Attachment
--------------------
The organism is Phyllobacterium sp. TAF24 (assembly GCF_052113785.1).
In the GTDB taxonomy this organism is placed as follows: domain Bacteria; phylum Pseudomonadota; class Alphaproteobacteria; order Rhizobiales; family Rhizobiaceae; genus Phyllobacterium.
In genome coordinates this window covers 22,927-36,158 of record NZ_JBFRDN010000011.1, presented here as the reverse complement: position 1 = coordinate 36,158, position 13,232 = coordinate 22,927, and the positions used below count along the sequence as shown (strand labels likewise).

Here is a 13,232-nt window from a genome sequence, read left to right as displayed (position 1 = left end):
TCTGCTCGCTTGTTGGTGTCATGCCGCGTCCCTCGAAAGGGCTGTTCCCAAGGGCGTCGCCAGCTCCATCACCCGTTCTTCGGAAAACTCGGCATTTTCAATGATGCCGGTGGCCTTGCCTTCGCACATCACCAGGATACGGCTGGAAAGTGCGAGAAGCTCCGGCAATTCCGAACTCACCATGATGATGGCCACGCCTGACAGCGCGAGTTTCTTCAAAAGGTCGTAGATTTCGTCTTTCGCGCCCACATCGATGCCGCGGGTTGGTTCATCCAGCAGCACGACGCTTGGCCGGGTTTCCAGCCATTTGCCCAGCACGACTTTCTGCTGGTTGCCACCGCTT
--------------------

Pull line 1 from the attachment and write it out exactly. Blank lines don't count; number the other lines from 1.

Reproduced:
The organism is Phyllobacterium sp. TAF24 (assembly GCF_052113785.1).